Interactive Avatars are the New Era of Artificial Intelligence in the Workforce
Artificial Intelligence has already become an integral part of many tasks in the workforce. Until now, it has been limited to functions like data analysis and other tasks that require purely logical thinking, but with the combination of high-level graphic design, Artificial Intelligence is now making its way to the more human side of the workforce in the form of “digital humans,” or “avatars.”
AI and Cognitive Technology company IPSoft has already implemented their version, named “Amelia,” in a number of industries. A global telecom provider hired Amelia as an IT Operations Expert, handling 82 percent of the company’s service desk requests and has had more than 80,000 conversations with employees. Roughly 70 percent of queries have been handled by Amelia on her own, which means that human employees are able to focus their attention on other high-level tasks. Amelia has been implemented in other forms as a customer service agent and human resources operative.
Avatars are not only limited to handling internal operations. Early-stage tech company Agora Brands Group aims to broaden the engagement and functionality of interactive avatars. Targeting industries such as self-service kiosks, deathcare, and celebrity recreation, Agora Brands Group plans to make their “AI interactive avatars” accessible to a wide range of consumers. Using Natural Language Processing (NLP), text-to-speech technology, and smart analytics, avatars can increase businesses’ top- and bottom-lines as well as create a positive personalized and more engaging customer experience.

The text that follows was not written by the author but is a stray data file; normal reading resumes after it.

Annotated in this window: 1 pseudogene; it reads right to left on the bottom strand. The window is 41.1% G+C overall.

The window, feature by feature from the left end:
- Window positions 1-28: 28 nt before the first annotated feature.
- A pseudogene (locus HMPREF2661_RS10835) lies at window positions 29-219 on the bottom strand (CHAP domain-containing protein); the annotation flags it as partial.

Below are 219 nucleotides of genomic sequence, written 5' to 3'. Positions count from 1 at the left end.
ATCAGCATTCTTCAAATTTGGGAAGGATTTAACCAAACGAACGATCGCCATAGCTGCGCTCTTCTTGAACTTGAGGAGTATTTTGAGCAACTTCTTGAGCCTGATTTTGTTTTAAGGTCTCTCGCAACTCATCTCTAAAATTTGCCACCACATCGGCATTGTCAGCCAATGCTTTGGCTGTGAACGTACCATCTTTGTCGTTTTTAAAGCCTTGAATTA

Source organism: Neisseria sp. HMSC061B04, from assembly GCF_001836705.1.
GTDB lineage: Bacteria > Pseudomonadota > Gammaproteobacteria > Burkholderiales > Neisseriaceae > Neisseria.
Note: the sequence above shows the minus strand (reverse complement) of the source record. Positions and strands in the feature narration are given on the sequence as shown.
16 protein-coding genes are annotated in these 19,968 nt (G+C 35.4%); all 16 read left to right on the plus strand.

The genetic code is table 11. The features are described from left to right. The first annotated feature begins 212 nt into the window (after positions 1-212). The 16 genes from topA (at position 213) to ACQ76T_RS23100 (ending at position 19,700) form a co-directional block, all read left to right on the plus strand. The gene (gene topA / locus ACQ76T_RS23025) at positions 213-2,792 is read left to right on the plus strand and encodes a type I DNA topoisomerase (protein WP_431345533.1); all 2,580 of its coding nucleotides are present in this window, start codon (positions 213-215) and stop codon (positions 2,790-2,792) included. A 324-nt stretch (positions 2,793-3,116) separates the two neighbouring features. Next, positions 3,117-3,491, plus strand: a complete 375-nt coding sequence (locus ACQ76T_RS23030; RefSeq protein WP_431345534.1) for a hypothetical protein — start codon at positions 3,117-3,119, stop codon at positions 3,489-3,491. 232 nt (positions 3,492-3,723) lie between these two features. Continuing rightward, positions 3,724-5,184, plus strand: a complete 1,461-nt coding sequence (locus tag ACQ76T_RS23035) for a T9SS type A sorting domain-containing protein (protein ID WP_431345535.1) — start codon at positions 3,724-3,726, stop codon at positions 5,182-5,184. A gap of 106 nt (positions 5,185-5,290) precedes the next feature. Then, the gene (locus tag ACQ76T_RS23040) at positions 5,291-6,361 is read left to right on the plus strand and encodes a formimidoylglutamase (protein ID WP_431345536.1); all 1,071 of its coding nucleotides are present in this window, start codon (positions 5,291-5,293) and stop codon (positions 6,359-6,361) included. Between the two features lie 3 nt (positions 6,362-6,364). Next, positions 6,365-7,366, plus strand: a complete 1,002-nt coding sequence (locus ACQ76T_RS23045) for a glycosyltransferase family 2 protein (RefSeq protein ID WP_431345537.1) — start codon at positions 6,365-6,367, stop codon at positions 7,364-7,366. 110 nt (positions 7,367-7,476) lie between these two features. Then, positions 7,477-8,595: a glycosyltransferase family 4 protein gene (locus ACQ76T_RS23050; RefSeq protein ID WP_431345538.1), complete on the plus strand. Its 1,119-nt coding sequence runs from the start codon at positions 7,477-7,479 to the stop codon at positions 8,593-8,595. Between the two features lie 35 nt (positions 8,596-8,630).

Beyond convenience and customer service, interactive avatars also serve a public health function. A 2018 study by Metro found that all eight touchscreen kiosks at McDonald’s restaurants that were tested found harmful bacteria on the screens. Thousands of customers touch these screens every day, greatly increasing the potential for diseases to spread. Replacing touchscreen kiosks with interactive avatar kiosks all but eliminates this certain health risk.
“Digital human” company Uneeq trained a version of “Sophie” to help users with questions regarding the COVID-19 crisis. This platform makes it easy for users to get the information they need in a way that emulates natural conversation with a Healthcare professional. Applications like this also open the door to other similar uses of avatars as engaging digital assistants with medical and mental health institutions.
It may be a few years before interactive avatars are widely implemented, but the potential for their usefulness is only limited by the motivation of businesses to use them. Whether in the workforce or in personal uses, employees and consumers can expect to see more and more avatars engaging with their everyday activities very soon.
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